The illegitimate son of a Dutch prince looks likely to finally be accepted as a member of the royal family after a lengthy legal battle to overturn an informal deal struck at his birth.
Hugo Klynstra, 21, is the son of Prince Carlos, the cousin of King Willem-Alexander, and Brigitte Klynstra, a friend from childhood with whom he had a relationship.
Prince Carlos insists that when Klynstra became pregnant, the couple struck an agreement that the child would receive no royal title or other rights.
The prince has always insisted that his former lover made "an independent decision" to have a child.
But on reaching the age of 18, Hugo Klynstra decided to challenge that arrangement and has fought a series of legal battles to be granted royal status.
He wants the grandiose title of His Royal Highness Prince Carlos Hugo Roderik Sybren de Bourbon de Parme and has also demanded that he be listed in a register of Dutch nobles.
In the latest round of the battle, the matter was discussed on Monday by the Council of State, an advisory body to the Dutch royal family.
The meeting was held behind closed doors, but the council is expected to hand down a decision favourable to Klynstra within a few weeks, according to and other Dutch newspapers.
It would be the end of a legal and constitutional battle that began three years ago, when the 21-year-old mounted the challenge to his father.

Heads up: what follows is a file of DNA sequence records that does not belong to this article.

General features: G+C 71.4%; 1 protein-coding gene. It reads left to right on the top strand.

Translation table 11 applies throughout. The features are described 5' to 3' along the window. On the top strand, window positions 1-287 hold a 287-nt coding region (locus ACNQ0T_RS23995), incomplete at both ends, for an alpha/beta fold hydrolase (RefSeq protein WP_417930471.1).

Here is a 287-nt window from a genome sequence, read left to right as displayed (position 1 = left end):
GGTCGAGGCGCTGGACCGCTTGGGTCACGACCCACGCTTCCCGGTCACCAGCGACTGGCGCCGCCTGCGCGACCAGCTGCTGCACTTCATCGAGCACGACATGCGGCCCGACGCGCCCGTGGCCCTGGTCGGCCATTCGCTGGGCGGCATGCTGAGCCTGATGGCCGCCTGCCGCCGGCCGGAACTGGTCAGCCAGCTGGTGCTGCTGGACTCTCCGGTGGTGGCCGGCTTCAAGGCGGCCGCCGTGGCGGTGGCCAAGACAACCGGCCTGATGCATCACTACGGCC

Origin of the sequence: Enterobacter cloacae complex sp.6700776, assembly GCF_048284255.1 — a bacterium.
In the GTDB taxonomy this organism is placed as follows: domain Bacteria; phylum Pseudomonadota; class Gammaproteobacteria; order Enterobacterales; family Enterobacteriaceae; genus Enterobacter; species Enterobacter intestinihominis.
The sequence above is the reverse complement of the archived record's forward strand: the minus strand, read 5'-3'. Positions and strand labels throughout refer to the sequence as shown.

Prince Carlos, who is married with three children, has never disputed that Hugo is his son but has remained resolutely opposed to him being given any royal privileges.
He has said little about the saga, apart from describing it as "sad and personal".
The prince, who is head of the House of Bourbon-Parma as well as a member of the Dutch royals, appears to be fighting a losing battle – two years ago, the then justice minister, Ard van der Steur, ruled in favour of Klynstra's claim, describing it as valid.
Last year a court in The Hague backed the minister's ruling.
Brigitte Klynstra brought up the boy on her own, although the prince would visit.
Under Dutch law, illegitimate royals are entitled to claim their family's name and titles.